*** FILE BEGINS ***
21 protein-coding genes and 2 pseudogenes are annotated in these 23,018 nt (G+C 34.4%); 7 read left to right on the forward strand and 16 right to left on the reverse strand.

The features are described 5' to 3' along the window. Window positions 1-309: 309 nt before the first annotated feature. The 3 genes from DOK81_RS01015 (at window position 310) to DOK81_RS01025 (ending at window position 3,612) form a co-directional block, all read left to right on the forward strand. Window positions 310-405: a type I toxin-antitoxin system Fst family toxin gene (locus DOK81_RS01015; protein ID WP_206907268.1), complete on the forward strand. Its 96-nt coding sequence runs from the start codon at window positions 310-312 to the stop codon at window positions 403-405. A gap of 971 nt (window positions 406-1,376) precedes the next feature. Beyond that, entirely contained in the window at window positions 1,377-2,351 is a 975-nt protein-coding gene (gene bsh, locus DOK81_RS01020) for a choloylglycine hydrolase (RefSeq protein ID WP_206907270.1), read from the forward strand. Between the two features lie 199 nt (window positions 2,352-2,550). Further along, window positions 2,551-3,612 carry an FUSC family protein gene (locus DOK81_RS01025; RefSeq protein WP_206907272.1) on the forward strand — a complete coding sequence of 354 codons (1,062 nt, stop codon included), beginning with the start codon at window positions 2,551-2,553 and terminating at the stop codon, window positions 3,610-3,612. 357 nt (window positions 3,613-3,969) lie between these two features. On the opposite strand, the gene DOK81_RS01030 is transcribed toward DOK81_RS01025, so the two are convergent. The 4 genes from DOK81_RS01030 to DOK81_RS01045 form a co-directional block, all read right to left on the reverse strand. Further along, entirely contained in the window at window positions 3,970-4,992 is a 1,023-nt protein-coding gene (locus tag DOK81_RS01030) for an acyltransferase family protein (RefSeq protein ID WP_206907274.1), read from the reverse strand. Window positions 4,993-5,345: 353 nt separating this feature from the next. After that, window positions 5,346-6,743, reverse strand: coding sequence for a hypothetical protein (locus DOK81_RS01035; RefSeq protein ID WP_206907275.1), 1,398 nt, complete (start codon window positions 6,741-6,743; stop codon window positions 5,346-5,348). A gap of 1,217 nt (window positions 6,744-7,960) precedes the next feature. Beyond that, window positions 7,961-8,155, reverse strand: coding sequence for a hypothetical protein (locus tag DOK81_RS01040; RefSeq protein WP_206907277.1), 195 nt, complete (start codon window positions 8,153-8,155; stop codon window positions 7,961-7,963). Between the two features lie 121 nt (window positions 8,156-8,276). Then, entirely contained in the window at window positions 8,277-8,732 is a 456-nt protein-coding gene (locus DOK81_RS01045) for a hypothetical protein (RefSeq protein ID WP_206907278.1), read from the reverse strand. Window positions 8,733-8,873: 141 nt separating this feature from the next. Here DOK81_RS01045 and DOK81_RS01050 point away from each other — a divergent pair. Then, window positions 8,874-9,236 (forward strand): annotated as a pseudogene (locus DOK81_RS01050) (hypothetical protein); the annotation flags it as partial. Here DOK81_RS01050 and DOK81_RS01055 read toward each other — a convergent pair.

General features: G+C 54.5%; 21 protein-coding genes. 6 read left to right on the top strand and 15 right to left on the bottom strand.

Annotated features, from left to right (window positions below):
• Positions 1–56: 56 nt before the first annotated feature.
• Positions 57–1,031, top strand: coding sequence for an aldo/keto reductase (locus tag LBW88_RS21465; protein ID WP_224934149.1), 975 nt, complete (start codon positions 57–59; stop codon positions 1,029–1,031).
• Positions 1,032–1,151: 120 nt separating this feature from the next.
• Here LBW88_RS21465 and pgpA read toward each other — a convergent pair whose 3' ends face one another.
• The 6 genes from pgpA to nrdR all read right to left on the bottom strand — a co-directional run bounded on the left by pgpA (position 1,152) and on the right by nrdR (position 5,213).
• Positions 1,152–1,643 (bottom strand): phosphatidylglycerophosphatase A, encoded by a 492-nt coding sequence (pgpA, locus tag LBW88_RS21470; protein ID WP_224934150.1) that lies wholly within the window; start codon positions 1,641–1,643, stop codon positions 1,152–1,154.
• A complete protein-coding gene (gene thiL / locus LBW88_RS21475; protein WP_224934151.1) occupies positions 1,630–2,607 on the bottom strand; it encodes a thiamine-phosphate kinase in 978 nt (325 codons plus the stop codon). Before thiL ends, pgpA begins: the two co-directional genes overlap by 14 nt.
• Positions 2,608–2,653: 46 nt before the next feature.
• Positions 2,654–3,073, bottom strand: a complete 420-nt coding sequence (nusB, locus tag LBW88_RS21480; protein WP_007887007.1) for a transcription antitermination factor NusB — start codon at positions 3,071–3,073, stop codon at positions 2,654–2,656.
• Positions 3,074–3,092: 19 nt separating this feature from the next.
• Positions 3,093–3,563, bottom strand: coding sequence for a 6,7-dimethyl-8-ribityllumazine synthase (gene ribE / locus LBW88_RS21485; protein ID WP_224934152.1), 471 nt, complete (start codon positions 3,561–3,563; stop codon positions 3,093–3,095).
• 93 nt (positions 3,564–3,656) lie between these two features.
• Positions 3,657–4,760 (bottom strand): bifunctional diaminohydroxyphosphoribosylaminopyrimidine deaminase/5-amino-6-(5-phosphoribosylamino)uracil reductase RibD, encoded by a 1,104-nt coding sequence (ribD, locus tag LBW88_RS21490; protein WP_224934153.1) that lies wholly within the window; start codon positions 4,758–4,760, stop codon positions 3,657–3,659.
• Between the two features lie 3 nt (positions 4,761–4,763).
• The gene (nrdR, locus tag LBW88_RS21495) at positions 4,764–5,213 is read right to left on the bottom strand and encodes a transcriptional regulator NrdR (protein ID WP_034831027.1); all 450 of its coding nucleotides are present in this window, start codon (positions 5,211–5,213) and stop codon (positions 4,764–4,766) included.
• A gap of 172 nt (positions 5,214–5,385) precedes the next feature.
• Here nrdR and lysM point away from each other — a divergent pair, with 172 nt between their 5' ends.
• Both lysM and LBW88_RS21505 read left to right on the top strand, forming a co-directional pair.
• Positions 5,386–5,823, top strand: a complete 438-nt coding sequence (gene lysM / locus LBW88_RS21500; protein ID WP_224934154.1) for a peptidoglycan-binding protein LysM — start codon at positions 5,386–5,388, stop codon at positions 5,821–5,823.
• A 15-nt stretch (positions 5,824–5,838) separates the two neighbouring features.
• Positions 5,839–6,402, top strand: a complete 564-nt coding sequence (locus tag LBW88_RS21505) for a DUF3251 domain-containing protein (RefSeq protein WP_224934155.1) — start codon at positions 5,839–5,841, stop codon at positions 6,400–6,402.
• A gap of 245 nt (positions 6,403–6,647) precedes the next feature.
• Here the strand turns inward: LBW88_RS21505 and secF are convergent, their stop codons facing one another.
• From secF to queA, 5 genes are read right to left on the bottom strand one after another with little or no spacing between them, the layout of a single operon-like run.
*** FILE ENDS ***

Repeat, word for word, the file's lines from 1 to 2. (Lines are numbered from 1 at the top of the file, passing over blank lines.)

21 protein-coding genes and 2 pseudogenes are annotated in these 23,018 nt (G+C 34.4%); 7 read left to right on the forward strand and 16 right to left on the reverse strand.

The features are described 5' to 3' along the window. Window positions 1-309: 309 nt before the first annotated feature. The 3 genes from DOK81_RS01015 (at window position 310) to DOK81_RS01025 (ending at window position 3,612) form a co-directional block, all read left to right on the forward strand. Window positions 310-405: a type I toxin-antitoxin system Fst family toxin gene (locus DOK81_RS01015; protein ID WP_206907268.1), complete on the forward strand. Its 96-nt coding sequence runs from the start codon at window positions 310-312 to the stop codon at window positions 403-405. A gap of 971 nt (window positions 406-1,376) precedes the next feature. Beyond that, entirely contained in the window at window positions 1,377-2,351 is a 975-nt protein-coding gene (gene bsh, locus DOK81_RS01020) for a choloylglycine hydrolase (RefSeq protein ID WP_206907270.1), read from the forward strand. Between the two features lie 199 nt (window positions 2,352-2,550). Further along, window positions 2,551-3,612 carry an FUSC family protein gene (locus DOK81_RS01025; RefSeq protein WP_206907272.1) on the forward strand — a complete coding sequence of 354 codons (1,062 nt, stop codon included), beginning with the start codon at window positions 2,551-2,553 and terminating at the stop codon, window positions 3,610-3,612. 357 nt (window positions 3,613-3,969) lie between these two features. On the opposite strand, the gene DOK81_RS01030 is transcribed toward DOK81_RS01025, so the two are convergent. The 4 genes from DOK81_RS01030 to DOK81_RS01045 form a co-directional block, all read right to left on the reverse strand. Further along, entirely contained in the window at window positions 3,970-4,992 is a 1,023-nt protein-coding gene (locus tag DOK81_RS01030) for an acyltransferase family protein (RefSeq protein ID WP_206907274.1), read from the reverse strand. Window positions 4,993-5,345: 353 nt separating this feature from the next. After that, window positions 5,346-6,743, reverse strand: coding sequence for a hypothetical protein (locus DOK81_RS01035; RefSeq protein ID WP_206907275.1), 1,398 nt, complete (start codon window positions 6,741-6,743; stop codon window positions 5,346-5,348). A gap of 1,217 nt (window positions 6,744-7,960) precedes the next feature. Beyond that, window positions 7,961-8,155, reverse strand: coding sequence for a hypothetical protein (locus tag DOK81_RS01040; RefSeq protein WP_206907277.1), 195 nt, complete (start codon window positions 8,153-8,155; stop codon window positions 7,961-7,963). Between the two features lie 121 nt (window positions 8,156-8,276). Then, entirely contained in the window at window positions 8,277-8,732 is a 456-nt protein-coding gene (locus DOK81_RS01045) for a hypothetical protein (RefSeq protein ID WP_206907278.1), read from the reverse strand. Window positions 8,733-8,873: 141 nt separating this feature from the next. Here DOK81_RS01045 and DOK81_RS01050 point away from each other — a divergent pair. Then, window positions 8,874-9,236 (forward strand): annotated as a pseudogene (locus DOK81_RS01050) (hypothetical protein); the annotation flags it as partial. Here DOK81_RS01050 and DOK81_RS01055 read toward each other — a convergent pair.